[Coral-List] CITES permit exemptions for corals

Richard Dunne RichardPDunne at aol.com
Fri Oct 31 07:47:59 EDT 2008

Dear Listers

Since posting the CITES position on Coral Fragments to Coral List in
response to Iliana Baums' query, it has been privately reported to me
that not all countries interpret this CITES exemption in the same way, 
including the US Government.

The position of all European Union Countries on this is very clear and
has been incorporated in EU law by virtue of Commission Regulation (EC)
No 318/2008 of 31 March 2008, which says:

"The following are not subject to the provisions of this Regulation
(i.e. CITES):
Coral sand, that is to say material consisting entirely or in part of
finely crushed fragments of dead coral no larger than 2 mm in diameter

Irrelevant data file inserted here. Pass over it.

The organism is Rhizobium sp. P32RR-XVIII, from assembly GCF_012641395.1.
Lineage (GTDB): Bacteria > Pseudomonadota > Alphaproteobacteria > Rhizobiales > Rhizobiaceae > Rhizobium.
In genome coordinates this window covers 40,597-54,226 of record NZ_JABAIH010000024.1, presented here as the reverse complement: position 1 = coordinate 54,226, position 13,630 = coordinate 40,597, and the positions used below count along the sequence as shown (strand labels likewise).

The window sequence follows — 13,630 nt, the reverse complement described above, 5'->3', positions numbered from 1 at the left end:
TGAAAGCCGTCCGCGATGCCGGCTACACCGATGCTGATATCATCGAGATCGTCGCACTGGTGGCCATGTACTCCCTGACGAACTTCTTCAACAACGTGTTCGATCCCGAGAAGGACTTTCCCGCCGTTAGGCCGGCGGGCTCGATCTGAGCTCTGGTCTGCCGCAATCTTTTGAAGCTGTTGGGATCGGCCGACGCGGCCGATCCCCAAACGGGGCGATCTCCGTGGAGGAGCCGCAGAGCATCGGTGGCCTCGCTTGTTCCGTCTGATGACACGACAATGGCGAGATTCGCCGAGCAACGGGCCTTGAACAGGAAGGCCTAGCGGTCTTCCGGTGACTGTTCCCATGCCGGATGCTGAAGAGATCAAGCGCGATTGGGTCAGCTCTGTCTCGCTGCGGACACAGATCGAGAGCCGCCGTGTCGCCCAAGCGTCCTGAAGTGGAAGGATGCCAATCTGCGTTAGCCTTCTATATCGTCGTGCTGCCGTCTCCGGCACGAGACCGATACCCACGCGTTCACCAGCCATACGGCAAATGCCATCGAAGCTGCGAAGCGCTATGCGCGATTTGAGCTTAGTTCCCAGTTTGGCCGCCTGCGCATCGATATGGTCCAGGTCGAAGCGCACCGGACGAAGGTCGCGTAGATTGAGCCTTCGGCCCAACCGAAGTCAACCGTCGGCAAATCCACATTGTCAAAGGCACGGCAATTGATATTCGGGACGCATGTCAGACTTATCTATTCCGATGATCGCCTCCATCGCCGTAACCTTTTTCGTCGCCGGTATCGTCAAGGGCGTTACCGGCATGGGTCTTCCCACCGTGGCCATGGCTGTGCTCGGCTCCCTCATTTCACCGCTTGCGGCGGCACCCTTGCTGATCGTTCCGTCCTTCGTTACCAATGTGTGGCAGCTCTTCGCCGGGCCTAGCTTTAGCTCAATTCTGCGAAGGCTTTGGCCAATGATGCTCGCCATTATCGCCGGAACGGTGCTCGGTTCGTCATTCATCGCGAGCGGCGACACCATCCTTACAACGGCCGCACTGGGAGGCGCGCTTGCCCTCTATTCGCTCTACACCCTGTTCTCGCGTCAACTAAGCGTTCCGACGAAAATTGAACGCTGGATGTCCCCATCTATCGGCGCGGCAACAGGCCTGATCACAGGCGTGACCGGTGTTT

and which may also contain,amongst other things, the remains of
Foraminifera, mollusc and crustacean shell, and coralline algae
Coral fragments (including gravel and rubble), that is to say
unconsolidated fragments of broken finger-like dead coral and other
material between 2 and 30 mm indiameter."

I have ascertained that the United Kingdom Government does not require
CITES permits for this material - including if for example it was
embedded in EM resin.

Obviously we need to find out from our respective Governments what their 
position is on this
change to CITES regulations and so avoid the absurd situation whereby a
scientist leaving say a EU country with this material in their possession
then has it confiscated on entry to another country because of the lack 
of a
permit, which the CITES convention does not require. Unless we do so 
then it is a
continuing problem for all researchers. As a first step in this 
direction I have contacted the US Fish and Wildlife Service.

Richard P Dunne

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